QAnon followers now convinced UFOs are being used to distract from Trump’s ‘big lie’
QAnon conspiracy theorists are now convinced that the recent increase in revelations and interest in UFOs is a way to distract public attention from the so-called “big lie” pushed by former President Donald Trump and some of his supporters whose 2020 election was stolen. him.
QAnon followers also believe the renewed interest in the alien world is being used to distract from conspiracy theories about the Covid-19 pandemic.
“There is no doubt that this mainstream UFO disclosure surge provides a practical distraction for the Deep State to divert our attention from important issues like scam and voter fraud that are exposed,” wrote theorist Jordan Sather. of the UFO conspiracy and QAnon on the social media platform. Telegram of May 19.
Mr. Sather argued that the renewed attention to UFOs is a way for left-wing âwarriors of social justiceâ to âsignal virtueâ. His response is typical of the QAnon crowd, The daily beast reported.
InfoWars, a gathering place for conspiracy theorists, has published extensively on UFOs, but the outlet has recently started to consider possible new revelations about alien life – or a mysterious interference by foreign powers – as an extensive plot. by the so-called deep state.
InfoWars producer Greg Reese said in an April video that UFOs were rigged using technology from inventor Nikola Tesla and the Nazis. The end goal, according to Mr. Reese, would be to simulate an alien invasion to enslave humanity. He called it “the most terrible false flag imaginable”.
Using words and phrases familiar to followers of QAnon, Mr Reese said the recently released UFO videos were a plot to falsely convince people that aliens are real, before vaporizing much of it. humanity.
“We know the cabal has the will to do it, and it looks like it has the means too,” he said.
The daily beast reports that claims that the new UFO focus is the work of a global evil cabal show the growing overlap between the UFO “disclosure” community and other conspiracy theory movements, particularly QAnon.
Michael Barkun, professor at Syracuse University and expert in conspiracy theory, coined the phrase “stigmatized knowledge”, meaning ideas that have been rejected by those with dominant beliefs.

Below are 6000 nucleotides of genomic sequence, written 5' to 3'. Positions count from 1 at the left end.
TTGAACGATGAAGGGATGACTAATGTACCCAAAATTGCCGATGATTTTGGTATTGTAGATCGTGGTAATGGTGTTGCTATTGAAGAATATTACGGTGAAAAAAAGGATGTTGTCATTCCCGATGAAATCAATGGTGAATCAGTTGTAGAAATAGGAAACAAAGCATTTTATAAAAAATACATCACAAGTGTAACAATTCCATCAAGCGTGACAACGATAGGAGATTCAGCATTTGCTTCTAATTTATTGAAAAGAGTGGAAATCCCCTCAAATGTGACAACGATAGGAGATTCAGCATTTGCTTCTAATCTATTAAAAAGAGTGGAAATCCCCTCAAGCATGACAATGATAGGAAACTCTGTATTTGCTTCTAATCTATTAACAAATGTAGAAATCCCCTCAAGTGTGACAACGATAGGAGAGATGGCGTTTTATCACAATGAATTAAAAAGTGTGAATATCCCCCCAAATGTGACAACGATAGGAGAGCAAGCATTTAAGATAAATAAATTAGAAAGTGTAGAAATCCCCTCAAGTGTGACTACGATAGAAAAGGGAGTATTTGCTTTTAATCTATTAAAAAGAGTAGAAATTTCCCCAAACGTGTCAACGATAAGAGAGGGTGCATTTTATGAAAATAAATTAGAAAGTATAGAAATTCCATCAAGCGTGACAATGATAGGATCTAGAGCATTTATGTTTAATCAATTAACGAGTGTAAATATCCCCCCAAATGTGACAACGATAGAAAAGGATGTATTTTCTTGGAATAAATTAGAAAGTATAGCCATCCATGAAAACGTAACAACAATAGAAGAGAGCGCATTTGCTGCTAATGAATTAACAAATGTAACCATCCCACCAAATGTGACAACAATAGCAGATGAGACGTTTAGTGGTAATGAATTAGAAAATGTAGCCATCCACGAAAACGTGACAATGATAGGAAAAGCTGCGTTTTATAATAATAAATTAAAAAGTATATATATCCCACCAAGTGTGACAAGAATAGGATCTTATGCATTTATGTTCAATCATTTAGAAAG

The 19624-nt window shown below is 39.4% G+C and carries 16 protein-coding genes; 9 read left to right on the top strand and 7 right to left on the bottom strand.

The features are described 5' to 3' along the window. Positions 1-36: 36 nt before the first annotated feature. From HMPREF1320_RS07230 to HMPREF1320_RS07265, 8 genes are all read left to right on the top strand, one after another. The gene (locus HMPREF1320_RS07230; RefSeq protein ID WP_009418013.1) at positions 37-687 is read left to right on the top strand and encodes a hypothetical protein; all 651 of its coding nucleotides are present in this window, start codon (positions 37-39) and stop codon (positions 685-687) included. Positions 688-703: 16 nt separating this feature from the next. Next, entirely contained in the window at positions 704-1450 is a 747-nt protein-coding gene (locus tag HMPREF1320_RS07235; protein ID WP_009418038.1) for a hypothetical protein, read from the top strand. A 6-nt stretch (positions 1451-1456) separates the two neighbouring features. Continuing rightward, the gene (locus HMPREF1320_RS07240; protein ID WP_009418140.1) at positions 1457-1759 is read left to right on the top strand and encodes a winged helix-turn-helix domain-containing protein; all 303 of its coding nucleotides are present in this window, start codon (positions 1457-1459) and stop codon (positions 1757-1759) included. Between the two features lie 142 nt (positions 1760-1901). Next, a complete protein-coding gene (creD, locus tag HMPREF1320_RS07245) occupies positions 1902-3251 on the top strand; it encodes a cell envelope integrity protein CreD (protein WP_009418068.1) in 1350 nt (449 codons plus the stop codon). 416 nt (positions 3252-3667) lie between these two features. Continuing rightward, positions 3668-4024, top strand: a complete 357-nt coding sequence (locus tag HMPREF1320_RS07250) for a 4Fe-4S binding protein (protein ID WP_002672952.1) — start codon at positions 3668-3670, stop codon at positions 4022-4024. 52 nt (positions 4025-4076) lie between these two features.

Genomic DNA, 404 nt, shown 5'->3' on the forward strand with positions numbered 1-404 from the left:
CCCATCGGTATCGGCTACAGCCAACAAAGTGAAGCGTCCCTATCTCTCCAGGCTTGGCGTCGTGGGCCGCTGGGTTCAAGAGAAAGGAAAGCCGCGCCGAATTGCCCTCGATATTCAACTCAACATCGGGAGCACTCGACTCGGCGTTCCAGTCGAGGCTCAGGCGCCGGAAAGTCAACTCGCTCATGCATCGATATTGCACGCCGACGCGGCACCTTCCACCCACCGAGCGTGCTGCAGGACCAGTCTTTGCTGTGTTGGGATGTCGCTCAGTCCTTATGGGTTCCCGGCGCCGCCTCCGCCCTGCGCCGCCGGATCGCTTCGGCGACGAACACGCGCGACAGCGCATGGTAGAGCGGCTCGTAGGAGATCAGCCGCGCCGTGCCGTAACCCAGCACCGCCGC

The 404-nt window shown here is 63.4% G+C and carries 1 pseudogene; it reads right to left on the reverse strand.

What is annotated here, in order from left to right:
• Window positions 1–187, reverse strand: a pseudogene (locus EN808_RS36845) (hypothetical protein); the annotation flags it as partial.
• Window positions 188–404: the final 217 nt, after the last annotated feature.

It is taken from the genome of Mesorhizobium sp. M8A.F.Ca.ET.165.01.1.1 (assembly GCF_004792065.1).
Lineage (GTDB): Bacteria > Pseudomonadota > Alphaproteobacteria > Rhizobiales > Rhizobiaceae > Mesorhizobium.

Believing in UFOs means accepting “stigmatized knowledge,” which may facilitate acceptance of other conspiracy theories rejected by the general public.
Ufologist Steven Greer has claimed that others who pushed the theories about UFOs were killed by intelligence agents to prevent them from revealing the truth. But since the government could make real revelations in the near future, Dr. Greer now believes that whatever the government may say is a hoax intended to hide the truth about UFOs.
In a YouTube video last week, he said, “This is the rise of false disclosure that we have warned about,” adding that UFOs were falsely portrayed as a “threat to national security.” .
Travis View, co-host of QAnon Anonymous Podcast, Recount The daily beast: âThe promoters of QAnon are gaining an audience by claiming they have access to information that the mainstream media does not have. “
“When the mainstream media reports on their favorite subject, like UFOs, it actually hurts their brand because their audiences have been trained to be wary of anything that comes from the mainstream media,” he added. .
Pro-Trump figures on the right have also embraced the idea that UFOs are used to distract the public.
Emerald Robinson, Newsmax White House correspondent tweeted on May 19 that the new UFO footage was used to distract from the 2020 Republican ballot recount in Maricopa County, Arizona.
âThey want you to talk about aliens because they don’t want you to talk about Maricopa. They want you to talk about UFOs because they don’t want you to talk about stagflation, the dollar collapse, the border crisis and Biden’s sanity, âshe said. wrote.